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A Rowland Hall fourth-grade students takes notes on an iPad while her teacher, Marianne Love, instructs in the background.
Fourth-grade teacher Haas Pectol helps two students on their iPad during a class at Rowland Hall's elementary school.
Elementary school teacher with students on a field trip, pointing toward the mountains.
Two Rowland Hall students pose for the camera in front of the Salt Lake City, Utah, independent, private elementary school.
A group of elementary school students write in workbooks while laying on the floor of a Rowland Hall Lower School classroom.

Lower School: Grades 1–5

Welcome to Rowland Hall's independent private elementary school. This is a place of joyful learning and continuous growth. It's an inclusive community that inspires students to seek their sense of self, wonder about their world, and pursue their interests while supported by a caring faculty and staff.

It is truly an honor for me to be a member of Rowland Hall's Lower School team. Many factors drew me to Rowland Hall, from its mission to inspire students to discover a meaningful life of learning to its beautiful campus that gazes up at the Wasatch Mountain Range. But the thing about Rowland Hall that most excited and inspired me—and still does today—is the community of people: an energetic, talented, and tight-knit faculty and staff; a leadership group that aspires to the highest ideals of teaching and learning; warm and welcoming parents, guardians, and families; and, most endearing of all, a group of eager, joyful, smiling students. Together, we are building the next generation of compassionate, curious, and courageous humans.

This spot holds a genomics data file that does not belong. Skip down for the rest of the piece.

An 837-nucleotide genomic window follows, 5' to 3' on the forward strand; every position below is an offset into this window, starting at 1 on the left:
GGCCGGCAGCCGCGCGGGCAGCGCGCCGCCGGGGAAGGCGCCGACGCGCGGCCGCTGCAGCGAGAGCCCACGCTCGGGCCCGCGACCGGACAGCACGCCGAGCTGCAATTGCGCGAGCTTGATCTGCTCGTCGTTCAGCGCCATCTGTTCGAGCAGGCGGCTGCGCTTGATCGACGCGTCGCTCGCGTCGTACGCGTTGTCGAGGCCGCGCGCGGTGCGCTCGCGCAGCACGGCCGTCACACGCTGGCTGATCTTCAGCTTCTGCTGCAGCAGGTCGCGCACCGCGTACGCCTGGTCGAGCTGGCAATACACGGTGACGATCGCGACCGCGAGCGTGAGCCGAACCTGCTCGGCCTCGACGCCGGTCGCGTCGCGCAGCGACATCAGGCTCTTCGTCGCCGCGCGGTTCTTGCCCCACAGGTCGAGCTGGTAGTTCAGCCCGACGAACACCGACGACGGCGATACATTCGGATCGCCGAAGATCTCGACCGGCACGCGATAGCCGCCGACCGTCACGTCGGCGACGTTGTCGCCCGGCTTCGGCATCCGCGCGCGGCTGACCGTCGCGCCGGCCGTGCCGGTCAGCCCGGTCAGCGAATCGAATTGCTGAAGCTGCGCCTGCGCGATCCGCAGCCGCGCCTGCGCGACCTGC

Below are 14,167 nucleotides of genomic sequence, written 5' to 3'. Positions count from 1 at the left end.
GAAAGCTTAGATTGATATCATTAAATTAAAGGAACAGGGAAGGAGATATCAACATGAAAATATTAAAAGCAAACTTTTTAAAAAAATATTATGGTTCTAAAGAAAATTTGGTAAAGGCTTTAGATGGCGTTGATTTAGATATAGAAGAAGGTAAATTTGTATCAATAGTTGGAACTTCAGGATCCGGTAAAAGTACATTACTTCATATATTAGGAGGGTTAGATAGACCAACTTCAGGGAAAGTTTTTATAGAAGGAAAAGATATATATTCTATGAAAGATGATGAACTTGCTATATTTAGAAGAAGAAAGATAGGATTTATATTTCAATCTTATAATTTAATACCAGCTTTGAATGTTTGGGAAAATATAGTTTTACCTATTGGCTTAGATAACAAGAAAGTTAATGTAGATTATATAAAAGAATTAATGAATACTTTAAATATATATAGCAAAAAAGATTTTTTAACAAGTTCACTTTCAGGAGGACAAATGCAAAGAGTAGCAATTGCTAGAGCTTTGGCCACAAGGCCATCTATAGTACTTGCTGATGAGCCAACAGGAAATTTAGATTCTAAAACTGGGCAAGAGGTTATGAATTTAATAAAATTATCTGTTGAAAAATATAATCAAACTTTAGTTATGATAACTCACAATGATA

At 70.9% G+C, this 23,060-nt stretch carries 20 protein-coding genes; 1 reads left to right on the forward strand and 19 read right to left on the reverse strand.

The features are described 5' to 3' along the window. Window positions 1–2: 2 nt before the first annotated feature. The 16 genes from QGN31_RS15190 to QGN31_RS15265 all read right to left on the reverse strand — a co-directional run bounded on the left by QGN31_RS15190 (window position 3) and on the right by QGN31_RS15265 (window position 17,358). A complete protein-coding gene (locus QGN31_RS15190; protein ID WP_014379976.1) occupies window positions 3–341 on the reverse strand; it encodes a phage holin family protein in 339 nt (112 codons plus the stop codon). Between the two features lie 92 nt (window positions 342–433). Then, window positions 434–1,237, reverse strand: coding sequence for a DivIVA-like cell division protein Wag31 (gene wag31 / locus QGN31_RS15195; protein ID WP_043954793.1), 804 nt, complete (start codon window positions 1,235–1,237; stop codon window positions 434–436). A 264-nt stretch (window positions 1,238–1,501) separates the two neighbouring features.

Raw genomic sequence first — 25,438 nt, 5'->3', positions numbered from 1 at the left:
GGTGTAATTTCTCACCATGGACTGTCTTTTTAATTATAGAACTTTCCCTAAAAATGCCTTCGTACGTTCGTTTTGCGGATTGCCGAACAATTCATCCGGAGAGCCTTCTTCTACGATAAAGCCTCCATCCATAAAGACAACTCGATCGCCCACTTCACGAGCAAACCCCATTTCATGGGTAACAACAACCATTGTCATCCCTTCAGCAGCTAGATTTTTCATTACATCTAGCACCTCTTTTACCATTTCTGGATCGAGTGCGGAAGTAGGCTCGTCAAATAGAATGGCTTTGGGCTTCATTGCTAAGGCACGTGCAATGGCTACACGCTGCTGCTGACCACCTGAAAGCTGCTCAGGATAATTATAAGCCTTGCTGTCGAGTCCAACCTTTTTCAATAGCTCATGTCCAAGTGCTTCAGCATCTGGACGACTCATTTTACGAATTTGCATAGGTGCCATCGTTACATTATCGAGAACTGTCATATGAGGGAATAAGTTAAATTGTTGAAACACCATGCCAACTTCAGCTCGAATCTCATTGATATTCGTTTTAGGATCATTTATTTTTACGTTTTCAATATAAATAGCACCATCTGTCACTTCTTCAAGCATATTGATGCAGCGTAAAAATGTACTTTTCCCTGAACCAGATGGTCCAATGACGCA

I am proud to be part of the Rowland Hall community—our community.


Emma Wellman signature

Emma Wellman 
Beginning School and Lower School Principal

Two Rowland Hall second-grade students work together to solve a workbook problem in class.
Two siblings pose for a photo outside of the Lower School at Rowland Hall's Salt Lake City, Utah, McCarthey Campus.
Elementary school teacher helping students in science at Rowland Hall, an independent private school in Salt Lake City, Utah.
Elementary school students on the playground at Rowland Hall, an independent private school in Salt Lake City, Utah.
A Rowland Hall Lower School students peers through an origami loop that they created during an art class.
Elementary school student plays ukulele at Rowland Hall, an independent private school in Salt Lake City, Utah.
Two Rowland Hall Lower School students laugh together while eating lunch outside.